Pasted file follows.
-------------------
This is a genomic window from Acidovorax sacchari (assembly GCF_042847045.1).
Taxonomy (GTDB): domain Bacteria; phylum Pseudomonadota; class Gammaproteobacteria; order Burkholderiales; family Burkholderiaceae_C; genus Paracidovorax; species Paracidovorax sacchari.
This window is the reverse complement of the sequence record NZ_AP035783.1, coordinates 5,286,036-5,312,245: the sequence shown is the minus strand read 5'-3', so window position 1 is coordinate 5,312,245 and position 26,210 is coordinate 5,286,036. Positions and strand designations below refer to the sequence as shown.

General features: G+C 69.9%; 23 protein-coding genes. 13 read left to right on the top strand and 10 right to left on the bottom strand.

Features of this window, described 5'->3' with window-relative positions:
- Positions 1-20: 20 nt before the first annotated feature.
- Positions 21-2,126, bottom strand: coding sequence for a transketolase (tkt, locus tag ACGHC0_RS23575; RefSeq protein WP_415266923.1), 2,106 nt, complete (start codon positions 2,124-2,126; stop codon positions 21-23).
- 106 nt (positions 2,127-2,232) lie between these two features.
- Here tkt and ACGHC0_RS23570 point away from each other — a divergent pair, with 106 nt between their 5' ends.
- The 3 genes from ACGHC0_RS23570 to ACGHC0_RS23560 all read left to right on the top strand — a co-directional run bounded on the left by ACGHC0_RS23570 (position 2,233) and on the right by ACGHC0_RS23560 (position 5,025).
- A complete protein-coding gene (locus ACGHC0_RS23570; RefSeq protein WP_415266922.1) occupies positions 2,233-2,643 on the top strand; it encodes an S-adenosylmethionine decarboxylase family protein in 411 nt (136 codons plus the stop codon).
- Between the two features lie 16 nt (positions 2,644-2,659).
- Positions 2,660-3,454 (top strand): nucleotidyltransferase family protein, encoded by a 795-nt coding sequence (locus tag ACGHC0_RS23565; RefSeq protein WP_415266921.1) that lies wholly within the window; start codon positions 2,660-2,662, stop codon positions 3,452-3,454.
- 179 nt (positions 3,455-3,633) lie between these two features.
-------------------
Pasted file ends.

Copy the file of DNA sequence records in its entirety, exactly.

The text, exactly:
This is a genomic window from Acidovorax sacchari (assembly GCF_042847045.1).
Taxonomy (GTDB): domain Bacteria; phylum Pseudomonadota; class Gammaproteobacteria; order Burkholderiales; family Burkholderiaceae_C; genus Paracidovorax; species Paracidovorax sacchari.
This window is the reverse complement of the sequence record NZ_AP035783.1, coordinates 5,286,036-5,312,245: the sequence shown is the minus strand read 5'-3', so window position 1 is coordinate 5,312,245 and position 26,210 is coordinate 5,286,036. Positions and strand designations below refer to the sequence as shown.

General features: G+C 69.9%; 23 protein-coding genes. 13 read left to right on the top strand and 10 right to left on the bottom strand.

Features of this window, described 5'->3' with window-relative positions:
- Positions 1-20: 20 nt before the first annotated feature.
- Positions 21-2,126, bottom strand: coding sequence for a transketolase (tkt, locus tag ACGHC0_RS23575; RefSeq protein WP_415266923.1), 2,106 nt, complete (start codon positions 2,124-2,126; stop codon positions 21-23).
- 106 nt (positions 2,127-2,232) lie between these two features.
- Here tkt and ACGHC0_RS23570 point away from each other — a divergent pair, with 106 nt between their 5' ends.
- The 3 genes from ACGHC0_RS23570 to ACGHC0_RS23560 all read left to right on the top strand — a co-directional run bounded on the left by ACGHC0_RS23570 (position 2,233) and on the right by ACGHC0_RS23560 (position 5,025).
- A complete protein-coding gene (locus ACGHC0_RS23570; RefSeq protein WP_415266922.1) occupies positions 2,233-2,643 on the top strand; it encodes an S-adenosylmethionine decarboxylase family protein in 411 nt (136 codons plus the stop codon).
- Between the two features lie 16 nt (positions 2,644-2,659).
- Positions 2,660-3,454 (top strand): nucleotidyltransferase family protein, encoded by a 795-nt coding sequence (locus tag ACGHC0_RS23565; RefSeq protein WP_415266921.1) that lies wholly within the window; start codon positions 2,660-2,662, stop codon positions 3,452-3,454.
- 179 nt (positions 3,455-3,633) lie between these two features.